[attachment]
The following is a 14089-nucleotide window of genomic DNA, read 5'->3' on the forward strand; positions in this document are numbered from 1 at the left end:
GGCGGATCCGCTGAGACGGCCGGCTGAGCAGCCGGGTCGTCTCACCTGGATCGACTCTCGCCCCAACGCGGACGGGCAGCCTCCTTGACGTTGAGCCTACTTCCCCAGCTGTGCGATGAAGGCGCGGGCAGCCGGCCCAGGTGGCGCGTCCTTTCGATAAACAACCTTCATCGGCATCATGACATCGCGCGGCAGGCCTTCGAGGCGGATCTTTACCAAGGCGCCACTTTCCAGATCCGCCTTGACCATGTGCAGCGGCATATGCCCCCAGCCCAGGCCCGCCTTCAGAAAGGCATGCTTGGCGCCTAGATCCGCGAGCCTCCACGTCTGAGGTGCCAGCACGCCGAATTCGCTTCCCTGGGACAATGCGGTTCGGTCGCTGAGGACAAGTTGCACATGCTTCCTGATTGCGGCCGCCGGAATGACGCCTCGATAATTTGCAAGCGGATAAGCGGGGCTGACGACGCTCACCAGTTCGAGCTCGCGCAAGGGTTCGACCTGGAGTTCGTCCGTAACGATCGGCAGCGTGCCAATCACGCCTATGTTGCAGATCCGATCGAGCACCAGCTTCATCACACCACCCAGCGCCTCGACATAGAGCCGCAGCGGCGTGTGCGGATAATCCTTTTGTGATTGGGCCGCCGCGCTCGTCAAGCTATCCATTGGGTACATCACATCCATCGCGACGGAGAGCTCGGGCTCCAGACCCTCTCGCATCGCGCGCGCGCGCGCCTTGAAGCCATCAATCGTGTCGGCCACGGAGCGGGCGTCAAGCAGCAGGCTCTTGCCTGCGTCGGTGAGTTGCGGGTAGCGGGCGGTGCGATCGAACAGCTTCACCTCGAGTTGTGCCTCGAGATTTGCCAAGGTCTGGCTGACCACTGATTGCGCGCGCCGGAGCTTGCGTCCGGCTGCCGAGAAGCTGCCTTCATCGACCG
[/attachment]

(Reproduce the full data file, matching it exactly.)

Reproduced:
The following is a 14089-nucleotide window of genomic DNA, read 5'->3' on the forward strand; positions in this document are numbered from 1 at the left end:
GGCGGATCCGCTGAGACGGCCGGCTGAGCAGCCGGGTCGTCTCACCTGGATCGACTCTCGCCCCAACGCGGACGGGCAGCCTCCTTGACGTTGAGCCTACTTCCCCAGCTGTGCGATGAAGGCGCGGGCAGCCGGCCCAGGTGGCGCGTCCTTTCGATAAACAACCTTCATCGGCATCATGACATCGCGCGGCAGGCCTTCGAGGCGGATCTTTACCAAGGCGCCACTTTCCAGATCCGCCTTGACCATGTGCAGCGGCATATGCCCCCAGCCCAGGCCCGCCTTCAGAAAGGCATGCTTGGCGCCTAGATCCGCGAGCCTCCACGTCTGAGGTGCCAGCACGCCGAATTCGCTTCCCTGGGACAATGCGGTTCGGTCGCTGAGGACAAGTTGCACATGCTTCCTGATTGCGGCCGCCGGAATGACGCCTCGATAATTTGCAAGCGGATAAGCGGGGCTGACGACGCTCACCAGTTCGAGCTCGCGCAAGGGTTCGACCTGGAGTTCGTCCGTAACGATCGGCAGCGTGCCAATCACGCCTATGTTGCAGATCCGATCGAGCACCAGCTTCATCACACCACCCAGCGCCTCGACATAGAGCCGCAGCGGCGTGTGCGGATAATCCTTTTGTGATTGGGCCGCCGCGCTCGTCAAGCTATCCATTGGGTACATCACATCCATCGCGACGGAGAGCTCGGGCTCCAGACCCTCTCGCATCGCGCGCGCGCGCGCCTTGAAGCCATCAATCGTGTCGGCCACGGAGCGGGCGTCAAGCAGCAGGCTCTTGCCTGCGTCGGTGAGTTGCGGGTAGCGGGCGGTGCGATCGAACAGCTTCACCTCGAGTTGTGCCTCGAGATTTGCCAAGGTCTGGCTGACCACTGATTGCGCGCGCCGGAGCTTGCGTCCGGCTGCCGAGAAGCTGCCTTCATCGACCG